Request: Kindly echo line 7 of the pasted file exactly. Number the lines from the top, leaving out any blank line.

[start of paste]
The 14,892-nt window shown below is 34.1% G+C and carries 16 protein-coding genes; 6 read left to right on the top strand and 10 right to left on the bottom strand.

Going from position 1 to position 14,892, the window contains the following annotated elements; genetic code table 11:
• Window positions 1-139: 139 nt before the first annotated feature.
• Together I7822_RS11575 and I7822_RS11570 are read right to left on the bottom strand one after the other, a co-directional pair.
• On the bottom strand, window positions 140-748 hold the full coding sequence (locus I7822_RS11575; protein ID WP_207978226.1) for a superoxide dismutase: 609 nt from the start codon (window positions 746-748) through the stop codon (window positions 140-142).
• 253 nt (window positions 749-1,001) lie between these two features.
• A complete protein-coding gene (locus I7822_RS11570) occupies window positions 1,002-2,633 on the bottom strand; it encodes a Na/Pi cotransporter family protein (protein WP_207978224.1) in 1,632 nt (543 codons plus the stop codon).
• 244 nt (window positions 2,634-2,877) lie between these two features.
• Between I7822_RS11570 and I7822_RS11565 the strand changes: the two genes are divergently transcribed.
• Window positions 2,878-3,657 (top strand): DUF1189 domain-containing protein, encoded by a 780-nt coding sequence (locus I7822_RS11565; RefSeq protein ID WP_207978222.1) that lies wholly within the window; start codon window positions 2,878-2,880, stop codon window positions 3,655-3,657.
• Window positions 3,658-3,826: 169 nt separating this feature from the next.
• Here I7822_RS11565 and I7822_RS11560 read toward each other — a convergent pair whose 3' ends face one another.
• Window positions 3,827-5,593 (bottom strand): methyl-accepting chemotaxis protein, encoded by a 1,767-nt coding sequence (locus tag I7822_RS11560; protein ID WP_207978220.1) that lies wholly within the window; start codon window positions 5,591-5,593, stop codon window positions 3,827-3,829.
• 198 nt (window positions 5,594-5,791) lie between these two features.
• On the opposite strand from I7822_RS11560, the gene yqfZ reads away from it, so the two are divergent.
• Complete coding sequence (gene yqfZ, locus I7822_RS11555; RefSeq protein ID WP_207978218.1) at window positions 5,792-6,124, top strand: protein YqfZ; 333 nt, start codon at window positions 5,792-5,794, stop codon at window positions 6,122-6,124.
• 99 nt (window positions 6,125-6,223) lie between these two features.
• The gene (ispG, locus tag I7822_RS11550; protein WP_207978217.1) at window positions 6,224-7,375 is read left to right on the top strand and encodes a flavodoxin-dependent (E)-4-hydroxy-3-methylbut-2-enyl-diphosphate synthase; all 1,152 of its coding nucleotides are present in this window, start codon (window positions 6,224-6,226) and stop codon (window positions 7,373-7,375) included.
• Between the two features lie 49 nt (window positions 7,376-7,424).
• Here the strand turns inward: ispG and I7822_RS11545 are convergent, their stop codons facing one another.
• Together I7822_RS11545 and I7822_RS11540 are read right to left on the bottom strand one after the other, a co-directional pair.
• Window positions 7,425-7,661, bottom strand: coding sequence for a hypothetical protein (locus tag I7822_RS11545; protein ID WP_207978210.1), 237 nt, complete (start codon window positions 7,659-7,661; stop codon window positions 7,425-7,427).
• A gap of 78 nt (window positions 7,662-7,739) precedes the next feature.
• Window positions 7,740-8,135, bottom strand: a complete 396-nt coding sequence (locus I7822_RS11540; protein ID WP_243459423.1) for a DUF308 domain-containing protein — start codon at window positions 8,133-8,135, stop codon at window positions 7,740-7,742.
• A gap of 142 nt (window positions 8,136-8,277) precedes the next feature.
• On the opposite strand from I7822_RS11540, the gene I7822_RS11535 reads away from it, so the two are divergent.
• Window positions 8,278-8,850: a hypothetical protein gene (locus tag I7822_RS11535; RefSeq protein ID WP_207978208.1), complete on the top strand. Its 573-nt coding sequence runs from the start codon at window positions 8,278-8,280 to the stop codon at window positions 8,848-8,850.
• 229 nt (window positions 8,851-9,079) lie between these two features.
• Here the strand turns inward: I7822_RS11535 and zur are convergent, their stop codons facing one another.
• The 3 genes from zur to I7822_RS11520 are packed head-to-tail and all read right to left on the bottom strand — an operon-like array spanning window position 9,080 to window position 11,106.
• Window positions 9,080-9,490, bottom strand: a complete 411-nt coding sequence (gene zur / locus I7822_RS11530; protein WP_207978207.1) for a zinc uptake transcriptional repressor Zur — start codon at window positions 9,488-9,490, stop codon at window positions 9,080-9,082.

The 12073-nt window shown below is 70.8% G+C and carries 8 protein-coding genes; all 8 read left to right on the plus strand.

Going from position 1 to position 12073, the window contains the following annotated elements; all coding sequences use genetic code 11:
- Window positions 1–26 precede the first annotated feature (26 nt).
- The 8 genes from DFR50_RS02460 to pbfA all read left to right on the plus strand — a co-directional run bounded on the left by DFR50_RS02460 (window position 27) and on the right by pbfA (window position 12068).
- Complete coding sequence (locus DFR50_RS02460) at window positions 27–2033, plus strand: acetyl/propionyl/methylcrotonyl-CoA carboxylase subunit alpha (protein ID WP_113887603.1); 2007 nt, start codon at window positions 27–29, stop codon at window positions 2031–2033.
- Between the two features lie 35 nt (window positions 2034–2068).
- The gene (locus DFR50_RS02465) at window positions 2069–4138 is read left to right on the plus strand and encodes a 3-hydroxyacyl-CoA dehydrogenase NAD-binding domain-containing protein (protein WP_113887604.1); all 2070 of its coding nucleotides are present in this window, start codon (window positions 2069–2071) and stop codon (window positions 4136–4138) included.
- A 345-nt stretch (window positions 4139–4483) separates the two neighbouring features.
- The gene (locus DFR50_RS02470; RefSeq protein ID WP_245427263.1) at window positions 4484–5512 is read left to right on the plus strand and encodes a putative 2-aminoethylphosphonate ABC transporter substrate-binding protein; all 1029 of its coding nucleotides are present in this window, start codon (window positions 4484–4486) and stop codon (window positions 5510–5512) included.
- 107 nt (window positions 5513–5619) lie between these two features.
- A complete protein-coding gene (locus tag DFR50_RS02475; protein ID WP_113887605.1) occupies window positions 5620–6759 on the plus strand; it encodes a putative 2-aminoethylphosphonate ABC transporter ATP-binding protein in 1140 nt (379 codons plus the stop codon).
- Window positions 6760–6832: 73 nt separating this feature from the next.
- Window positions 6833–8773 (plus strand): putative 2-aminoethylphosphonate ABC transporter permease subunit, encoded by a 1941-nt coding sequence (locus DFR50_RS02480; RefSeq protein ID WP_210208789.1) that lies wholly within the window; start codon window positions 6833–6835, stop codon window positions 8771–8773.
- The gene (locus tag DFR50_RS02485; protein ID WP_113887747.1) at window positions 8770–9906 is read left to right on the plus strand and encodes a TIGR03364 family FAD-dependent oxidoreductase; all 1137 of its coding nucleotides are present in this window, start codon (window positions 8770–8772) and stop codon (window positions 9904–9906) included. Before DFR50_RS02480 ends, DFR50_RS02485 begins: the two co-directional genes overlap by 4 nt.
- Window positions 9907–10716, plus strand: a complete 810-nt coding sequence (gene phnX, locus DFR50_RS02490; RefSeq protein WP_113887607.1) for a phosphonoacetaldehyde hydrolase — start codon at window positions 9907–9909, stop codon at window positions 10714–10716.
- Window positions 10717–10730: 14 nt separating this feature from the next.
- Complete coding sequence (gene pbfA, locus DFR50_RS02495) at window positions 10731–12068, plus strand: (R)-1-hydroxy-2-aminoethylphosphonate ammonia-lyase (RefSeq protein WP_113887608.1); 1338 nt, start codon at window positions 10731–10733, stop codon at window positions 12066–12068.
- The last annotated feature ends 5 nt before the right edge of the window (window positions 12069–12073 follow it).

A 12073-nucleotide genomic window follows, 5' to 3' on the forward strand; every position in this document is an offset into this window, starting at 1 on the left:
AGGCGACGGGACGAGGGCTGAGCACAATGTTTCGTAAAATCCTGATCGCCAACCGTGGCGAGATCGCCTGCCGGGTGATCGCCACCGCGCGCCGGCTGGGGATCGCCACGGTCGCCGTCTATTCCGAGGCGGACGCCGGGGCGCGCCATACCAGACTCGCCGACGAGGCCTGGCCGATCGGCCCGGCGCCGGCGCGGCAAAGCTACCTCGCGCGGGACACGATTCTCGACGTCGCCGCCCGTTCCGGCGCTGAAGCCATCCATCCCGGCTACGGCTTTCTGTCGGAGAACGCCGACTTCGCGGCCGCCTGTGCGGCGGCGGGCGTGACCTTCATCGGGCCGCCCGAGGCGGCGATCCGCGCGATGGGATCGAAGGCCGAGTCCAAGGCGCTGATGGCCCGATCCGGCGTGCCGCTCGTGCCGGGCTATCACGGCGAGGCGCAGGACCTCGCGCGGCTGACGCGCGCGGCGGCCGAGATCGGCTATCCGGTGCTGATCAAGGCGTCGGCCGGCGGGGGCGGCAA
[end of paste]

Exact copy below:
• A complete protein-coding gene (locus I7822_RS11570) occupies window positions 1,002-2,633 on the bottom strand; it encodes a Na/Pi cotransporter family protein (protein WP_207978224.1) in 1,632 nt (543 codons plus the stop codon).